The league recently agreed to a lucrative 13-year, $1.2 billion deal with Fox for its secondary rights. It figures to score another windfall when its ABC/ESPN rights expire after 2015-16. But cracks already are beginning to appear nationally and in the Big 12. Pac-12 commissioner Larry Scott reiterated last week what he told CBSSports.com in May.
" ... It's my view there will be further expansion down the road," Scott said during the Pac-12 media days.
Texas A&M appears to have leverage with a potential move to the SEC. That could lead to a tsunami of conference realignment if other conferences are forced to react within the marketplace.
Texas has long been speculated to become an independent if it isn't happy with the Big 12. (Although it has never been addressed what would happen with Texas' highly-competitive minor sports.) The school came within a heartbeat of joining the Pac-10 in 2010. A portion of Texas' contract with ESPN states that if Texas is not a member of a conference, ESPN would have 60 days to make an exclusive deal for those TV rights. It would have 48 hours to match any competing offer. That information was reported by the Austin American-Statesman after a Freedom of Information request.
Given the potentially shaky Big 12 partnership, a school like Missouri suddenly would have multiple options in perhaps the SEC, Big Ten, Big East, even the Pac-12. There is every indication, though, that the current situation will be resolved. That still doesn't mean the Big 12 is a long-term proposition.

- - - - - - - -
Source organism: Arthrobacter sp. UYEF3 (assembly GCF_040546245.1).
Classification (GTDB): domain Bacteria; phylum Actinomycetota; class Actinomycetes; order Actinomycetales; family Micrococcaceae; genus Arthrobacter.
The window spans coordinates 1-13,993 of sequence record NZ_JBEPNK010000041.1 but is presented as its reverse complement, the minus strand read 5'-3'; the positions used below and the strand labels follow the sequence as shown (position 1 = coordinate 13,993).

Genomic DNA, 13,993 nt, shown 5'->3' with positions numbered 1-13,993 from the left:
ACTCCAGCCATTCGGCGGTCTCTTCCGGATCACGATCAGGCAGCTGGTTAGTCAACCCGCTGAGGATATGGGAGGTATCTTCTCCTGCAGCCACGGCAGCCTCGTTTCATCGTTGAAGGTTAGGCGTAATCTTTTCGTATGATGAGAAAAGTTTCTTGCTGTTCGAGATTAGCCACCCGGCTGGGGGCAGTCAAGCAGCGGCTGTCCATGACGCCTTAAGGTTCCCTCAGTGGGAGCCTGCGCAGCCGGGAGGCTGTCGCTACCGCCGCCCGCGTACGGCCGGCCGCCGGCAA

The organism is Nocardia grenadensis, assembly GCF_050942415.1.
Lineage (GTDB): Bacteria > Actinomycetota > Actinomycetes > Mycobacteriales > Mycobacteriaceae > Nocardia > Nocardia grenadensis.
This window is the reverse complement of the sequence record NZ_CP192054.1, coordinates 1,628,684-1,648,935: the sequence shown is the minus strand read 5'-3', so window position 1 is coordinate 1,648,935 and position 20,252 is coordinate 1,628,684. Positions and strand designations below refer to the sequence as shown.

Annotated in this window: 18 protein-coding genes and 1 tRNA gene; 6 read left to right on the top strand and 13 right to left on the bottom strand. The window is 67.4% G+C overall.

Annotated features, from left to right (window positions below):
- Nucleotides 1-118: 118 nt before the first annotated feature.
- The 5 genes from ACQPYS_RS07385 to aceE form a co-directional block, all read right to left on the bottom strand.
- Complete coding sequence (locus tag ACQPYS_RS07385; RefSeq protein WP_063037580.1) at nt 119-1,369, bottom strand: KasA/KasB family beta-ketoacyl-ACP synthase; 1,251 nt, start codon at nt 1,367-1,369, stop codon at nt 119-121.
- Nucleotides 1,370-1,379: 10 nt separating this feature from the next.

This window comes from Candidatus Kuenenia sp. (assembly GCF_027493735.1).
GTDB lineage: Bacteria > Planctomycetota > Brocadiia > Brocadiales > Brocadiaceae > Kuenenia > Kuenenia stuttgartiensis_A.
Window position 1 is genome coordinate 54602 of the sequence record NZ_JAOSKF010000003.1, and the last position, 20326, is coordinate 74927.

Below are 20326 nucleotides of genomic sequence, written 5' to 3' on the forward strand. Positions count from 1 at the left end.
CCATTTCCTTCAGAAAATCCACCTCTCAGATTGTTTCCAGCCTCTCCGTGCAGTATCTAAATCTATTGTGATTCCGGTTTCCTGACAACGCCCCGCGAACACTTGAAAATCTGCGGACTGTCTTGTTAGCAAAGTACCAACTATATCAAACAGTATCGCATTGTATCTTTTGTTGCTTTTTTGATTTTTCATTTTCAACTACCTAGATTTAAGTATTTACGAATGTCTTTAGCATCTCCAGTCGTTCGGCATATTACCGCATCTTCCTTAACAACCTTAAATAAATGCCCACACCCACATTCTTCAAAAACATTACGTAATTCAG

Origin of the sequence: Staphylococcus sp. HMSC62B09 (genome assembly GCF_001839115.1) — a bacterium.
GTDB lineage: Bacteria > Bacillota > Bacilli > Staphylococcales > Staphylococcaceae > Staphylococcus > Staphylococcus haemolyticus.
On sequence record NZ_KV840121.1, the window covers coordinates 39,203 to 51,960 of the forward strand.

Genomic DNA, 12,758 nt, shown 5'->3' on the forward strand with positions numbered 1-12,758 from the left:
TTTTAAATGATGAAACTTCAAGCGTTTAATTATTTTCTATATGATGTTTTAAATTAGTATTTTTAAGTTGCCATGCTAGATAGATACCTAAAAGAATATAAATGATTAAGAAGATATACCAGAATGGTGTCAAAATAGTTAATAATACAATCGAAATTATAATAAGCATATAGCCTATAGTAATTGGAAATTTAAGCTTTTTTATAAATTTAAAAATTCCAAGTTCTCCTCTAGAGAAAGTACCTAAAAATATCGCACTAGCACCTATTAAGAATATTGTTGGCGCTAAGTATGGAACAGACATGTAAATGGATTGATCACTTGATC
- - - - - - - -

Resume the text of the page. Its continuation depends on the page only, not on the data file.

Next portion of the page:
The growing controversy over broadcasting high school games seems to have only two resolutions. Either it will happen or it won't. Texas and ESPN officials have said they are fine if the NCAA restricts the airing of high school games. Big 12 commissioner Dan Beebe has put a moratorium on the practice until the issue is resolved.
Also at issue is Texas' intention to broadcast a conference game on TLN. That raises issues as to whether a conference member would be helping promote the network by its participation.
What you don't hear at the moment is Texas and ESPN backing down on their own on the issue of high school games. Technology, at this point, is moving faster than the NCAA's ability to react to it. Texas' intent to show high school content via broadband distribution and a coming Longhorn application has Texas A&M and others concerned.